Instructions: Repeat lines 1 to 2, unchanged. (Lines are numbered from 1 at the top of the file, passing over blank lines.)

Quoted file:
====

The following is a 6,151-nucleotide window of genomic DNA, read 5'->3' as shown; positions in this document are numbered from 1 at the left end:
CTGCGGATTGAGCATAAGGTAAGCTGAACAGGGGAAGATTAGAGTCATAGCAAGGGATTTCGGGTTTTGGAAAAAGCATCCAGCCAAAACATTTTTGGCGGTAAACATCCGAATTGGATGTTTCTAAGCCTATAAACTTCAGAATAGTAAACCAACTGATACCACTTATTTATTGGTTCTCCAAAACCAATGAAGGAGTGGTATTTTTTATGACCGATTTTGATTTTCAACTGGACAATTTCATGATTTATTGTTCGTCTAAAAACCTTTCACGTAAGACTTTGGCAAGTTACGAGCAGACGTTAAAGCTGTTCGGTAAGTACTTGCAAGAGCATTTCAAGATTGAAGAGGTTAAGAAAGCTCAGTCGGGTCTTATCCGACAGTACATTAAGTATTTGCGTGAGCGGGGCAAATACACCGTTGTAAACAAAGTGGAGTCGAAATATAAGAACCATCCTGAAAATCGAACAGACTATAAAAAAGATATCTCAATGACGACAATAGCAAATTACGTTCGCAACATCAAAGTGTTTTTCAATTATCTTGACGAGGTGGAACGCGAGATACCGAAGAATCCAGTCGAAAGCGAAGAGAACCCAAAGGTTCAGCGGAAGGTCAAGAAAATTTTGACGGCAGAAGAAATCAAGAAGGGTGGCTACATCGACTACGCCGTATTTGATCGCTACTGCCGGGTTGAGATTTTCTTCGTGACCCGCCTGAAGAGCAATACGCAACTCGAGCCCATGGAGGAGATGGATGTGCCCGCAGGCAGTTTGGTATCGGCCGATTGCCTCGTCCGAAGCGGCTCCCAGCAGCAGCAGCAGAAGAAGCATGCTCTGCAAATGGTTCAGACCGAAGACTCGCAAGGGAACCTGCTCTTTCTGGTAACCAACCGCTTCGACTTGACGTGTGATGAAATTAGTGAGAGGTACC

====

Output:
The following is a 6,151-nucleotide window of genomic DNA, read 5'->3' as shown; positions in this document are numbered from 1 at the left end:
CTGCGGATTGAGCATAAGGTAAGCTGAACAGGGGAAGATTAGAGTCATAGCAAGGGATTTCGGGTTTTGGAAAAAGCATCCAGCCAAAACATTTTTGGCGGTAAACATCCGAATTGGATGTTTCTAAGCCTATAAACTTCAGAATAGTAAACCAACTGATACCACTTATTTATTGGTTCTCCAAAACCAATGAAGGAGTGGTATTTTTTATGACCGATTTTGATTTTCAACTGGACAATTTCATGATTTATTGTTCGTCTAAAAACCTTTCACGTAAGACTTTGGCAAGTTACGAGCAGACGTTAAAGCTGTTCGGTAAGTACTTGCAAGAGCATTTCAAGATTGAAGAGGTTAAGAAAGCTCAGTCGGGTCTTATCCGACAGTACATTAAGTATTTGCGTGAGCGGGGCAAATACACCGTTGTAAACAAAGTGGAGTCGAAATATAAGAACCATCCTGAAAATCGAACAGACTATAAAAAAGATATCTCAATGACGACAATAGCAAATTACGTTCGCAACATCAAAGTGTTTTTCAATTATCTTGACGAGGTGGAACGCGAGATACCGAAGAATCCAGTCGAAAGCGAAGAGAACCCAAAGGTTCAGCGGAAGGTCAAGAAAATTTTGACGGCAGAAGAAATCAAGAAGGGTGGCTACATCGACTACGCCGTATTTGATCGCTACTGCCGGGTTGAGATTTTCTTCGTGACCCGCCTGAAGAGCAATACGCAACTCGAGCCCATGGAGGAGATGGATGTGCCCGCAGGCAGTTTGGTATCGGCCGATTGCCTCGTCCGAAGCGGCTCCCAGCAGCAGCAGCAGAAGAAGCATGCTCTGCAAATGGTTCAGACCGAAGACTCGCAAGGGAACCTGCTCTTTCTGGTAACCAACCGCTTCGACTTGACGTGTGATGAAATTAGTGAGAGGTACC